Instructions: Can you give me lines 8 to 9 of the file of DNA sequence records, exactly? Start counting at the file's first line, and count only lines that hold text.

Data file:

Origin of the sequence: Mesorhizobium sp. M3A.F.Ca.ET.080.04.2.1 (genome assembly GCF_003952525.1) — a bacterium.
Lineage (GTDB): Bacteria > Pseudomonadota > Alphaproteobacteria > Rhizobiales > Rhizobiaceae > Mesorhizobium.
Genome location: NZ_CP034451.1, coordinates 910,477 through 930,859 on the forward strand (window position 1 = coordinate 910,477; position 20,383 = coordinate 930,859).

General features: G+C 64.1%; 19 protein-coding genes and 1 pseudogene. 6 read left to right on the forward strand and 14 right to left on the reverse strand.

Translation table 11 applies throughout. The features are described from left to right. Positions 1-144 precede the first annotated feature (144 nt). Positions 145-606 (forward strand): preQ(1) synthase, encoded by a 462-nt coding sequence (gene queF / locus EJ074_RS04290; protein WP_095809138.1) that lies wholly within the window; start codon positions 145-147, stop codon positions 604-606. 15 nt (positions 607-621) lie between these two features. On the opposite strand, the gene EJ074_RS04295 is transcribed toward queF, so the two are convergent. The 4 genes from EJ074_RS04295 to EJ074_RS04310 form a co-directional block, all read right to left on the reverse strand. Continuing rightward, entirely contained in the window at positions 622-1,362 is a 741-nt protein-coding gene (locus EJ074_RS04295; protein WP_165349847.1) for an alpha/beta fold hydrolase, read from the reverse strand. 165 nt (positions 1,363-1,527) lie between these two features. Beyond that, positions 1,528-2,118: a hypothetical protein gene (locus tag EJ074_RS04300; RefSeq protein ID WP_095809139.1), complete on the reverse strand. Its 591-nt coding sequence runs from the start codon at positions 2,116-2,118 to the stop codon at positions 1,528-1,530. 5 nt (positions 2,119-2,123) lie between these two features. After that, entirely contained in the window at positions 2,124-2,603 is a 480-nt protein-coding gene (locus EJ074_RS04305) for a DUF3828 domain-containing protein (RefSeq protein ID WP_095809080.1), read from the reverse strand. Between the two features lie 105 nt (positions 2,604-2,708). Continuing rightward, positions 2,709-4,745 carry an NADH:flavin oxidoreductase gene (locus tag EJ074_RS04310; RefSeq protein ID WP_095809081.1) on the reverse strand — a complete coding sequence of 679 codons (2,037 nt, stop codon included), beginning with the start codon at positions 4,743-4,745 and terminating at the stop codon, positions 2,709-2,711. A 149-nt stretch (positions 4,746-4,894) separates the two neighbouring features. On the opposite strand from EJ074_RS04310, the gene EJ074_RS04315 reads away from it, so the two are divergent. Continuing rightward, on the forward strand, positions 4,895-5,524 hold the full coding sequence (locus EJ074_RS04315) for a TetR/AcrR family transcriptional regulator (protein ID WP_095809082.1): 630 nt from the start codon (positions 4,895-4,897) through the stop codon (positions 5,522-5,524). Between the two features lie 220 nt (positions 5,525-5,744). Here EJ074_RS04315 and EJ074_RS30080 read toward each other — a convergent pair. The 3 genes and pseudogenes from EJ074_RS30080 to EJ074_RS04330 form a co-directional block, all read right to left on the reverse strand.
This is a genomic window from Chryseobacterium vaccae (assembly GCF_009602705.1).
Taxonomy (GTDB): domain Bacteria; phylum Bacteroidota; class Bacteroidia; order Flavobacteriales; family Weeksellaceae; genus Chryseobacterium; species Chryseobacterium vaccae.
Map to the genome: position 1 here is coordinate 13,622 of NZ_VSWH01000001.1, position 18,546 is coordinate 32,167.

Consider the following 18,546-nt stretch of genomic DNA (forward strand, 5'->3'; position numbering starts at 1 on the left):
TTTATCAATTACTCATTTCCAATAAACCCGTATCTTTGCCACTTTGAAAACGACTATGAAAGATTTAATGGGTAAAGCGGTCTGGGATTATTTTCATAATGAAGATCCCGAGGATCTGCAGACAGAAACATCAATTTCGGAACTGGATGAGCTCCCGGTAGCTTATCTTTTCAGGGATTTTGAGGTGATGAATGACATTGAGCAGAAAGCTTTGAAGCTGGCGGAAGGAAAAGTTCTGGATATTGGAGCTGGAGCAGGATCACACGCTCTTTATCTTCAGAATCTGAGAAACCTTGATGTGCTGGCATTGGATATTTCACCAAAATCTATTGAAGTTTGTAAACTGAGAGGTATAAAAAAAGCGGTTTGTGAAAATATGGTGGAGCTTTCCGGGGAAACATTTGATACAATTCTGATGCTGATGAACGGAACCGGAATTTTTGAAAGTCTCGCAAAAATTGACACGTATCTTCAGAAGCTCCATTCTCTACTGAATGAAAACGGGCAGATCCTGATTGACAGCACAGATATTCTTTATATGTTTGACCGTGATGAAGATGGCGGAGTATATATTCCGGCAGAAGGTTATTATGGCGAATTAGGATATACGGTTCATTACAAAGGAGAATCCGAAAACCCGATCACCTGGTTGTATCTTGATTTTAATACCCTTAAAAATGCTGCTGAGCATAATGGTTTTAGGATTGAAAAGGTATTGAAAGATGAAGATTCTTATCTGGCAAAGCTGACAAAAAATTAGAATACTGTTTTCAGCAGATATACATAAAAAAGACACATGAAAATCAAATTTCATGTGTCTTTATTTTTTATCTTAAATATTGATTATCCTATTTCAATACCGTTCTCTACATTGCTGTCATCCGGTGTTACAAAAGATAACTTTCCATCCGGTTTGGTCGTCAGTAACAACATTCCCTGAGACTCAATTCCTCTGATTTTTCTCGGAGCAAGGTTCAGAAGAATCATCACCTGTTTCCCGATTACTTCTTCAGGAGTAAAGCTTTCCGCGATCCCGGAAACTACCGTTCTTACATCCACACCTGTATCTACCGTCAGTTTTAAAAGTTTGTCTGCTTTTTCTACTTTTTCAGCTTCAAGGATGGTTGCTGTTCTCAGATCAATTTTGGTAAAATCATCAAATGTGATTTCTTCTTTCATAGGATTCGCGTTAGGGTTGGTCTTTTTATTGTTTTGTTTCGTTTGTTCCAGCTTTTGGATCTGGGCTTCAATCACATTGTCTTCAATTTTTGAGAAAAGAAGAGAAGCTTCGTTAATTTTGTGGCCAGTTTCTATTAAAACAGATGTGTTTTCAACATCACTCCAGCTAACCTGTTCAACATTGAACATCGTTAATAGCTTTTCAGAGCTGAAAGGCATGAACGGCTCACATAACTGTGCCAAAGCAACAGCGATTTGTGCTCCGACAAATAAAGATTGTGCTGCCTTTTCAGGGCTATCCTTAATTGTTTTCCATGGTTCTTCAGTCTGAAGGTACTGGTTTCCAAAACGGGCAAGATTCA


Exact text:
Map to the genome: position 1 here is coordinate 13,622 of NZ_VSWH01000001.1, position 18,546 is coordinate 32,167.

Consider the following 18,546-nt stretch of genomic DNA (forward strand, 5'->3'; position numbering starts at 1 on the left):